18 West Coast Restaurant Chains the Entire Country Needs

The West Coast is commonly referred to as the best coast, and with good reason. Beyond all its physical beauty, it's also home to some of the best regional restaurant chains in America. Yet for most folks outside the area, the conversation starts and stops with In-N-Out. It makes sense. In-N-Out's largely considered one of the greatest burger chains out there (by a lot of people, anyway), and most people have seen The Big Lebowski. But the chains of the West Coast are so much more than Animal Style Double-Doubles. From specialty Japanese curry shops, to handcrafted donuts, artisanal ice cream, burgers, and Mexican food galore, here are our favorite West Coast chains that should do everyone in this country a favor and start popping up everywhere.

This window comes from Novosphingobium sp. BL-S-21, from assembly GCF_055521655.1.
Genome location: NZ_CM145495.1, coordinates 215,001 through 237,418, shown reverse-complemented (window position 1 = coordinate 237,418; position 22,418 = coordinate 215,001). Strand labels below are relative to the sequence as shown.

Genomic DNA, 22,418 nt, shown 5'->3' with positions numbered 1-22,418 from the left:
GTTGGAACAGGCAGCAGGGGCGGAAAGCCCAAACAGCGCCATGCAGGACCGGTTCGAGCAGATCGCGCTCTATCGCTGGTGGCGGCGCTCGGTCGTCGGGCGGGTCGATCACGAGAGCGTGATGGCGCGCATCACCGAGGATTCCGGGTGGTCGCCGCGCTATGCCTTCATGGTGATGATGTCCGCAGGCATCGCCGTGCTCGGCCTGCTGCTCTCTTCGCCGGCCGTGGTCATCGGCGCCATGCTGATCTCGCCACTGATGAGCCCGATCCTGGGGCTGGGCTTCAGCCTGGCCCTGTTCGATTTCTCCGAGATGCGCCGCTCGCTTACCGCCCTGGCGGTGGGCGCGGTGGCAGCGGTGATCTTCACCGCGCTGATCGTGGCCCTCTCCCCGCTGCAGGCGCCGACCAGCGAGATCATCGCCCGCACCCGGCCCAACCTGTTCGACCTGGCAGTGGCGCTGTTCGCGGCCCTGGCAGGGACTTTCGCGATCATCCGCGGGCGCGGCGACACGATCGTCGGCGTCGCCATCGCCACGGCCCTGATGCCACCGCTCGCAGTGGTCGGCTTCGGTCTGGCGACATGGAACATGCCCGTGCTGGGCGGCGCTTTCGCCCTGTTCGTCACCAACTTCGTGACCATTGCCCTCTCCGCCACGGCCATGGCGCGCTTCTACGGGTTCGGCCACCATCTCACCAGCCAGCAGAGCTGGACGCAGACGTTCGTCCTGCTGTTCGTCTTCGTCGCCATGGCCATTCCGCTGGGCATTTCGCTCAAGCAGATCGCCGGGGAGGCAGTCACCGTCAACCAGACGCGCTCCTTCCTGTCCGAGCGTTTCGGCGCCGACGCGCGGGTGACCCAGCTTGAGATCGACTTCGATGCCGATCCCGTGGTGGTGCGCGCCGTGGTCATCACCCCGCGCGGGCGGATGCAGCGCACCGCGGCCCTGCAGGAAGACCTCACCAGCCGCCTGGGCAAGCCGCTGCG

A note on selection: While we love big spots like El Pollo Loco, we decided to only include restaurants with less than 100 locations. And while we certainly love that one sandwich shop with two locations, we also decided to only include places with seven or more locations. 

Blue Star Donuts

Where they are: Oregon and Southern California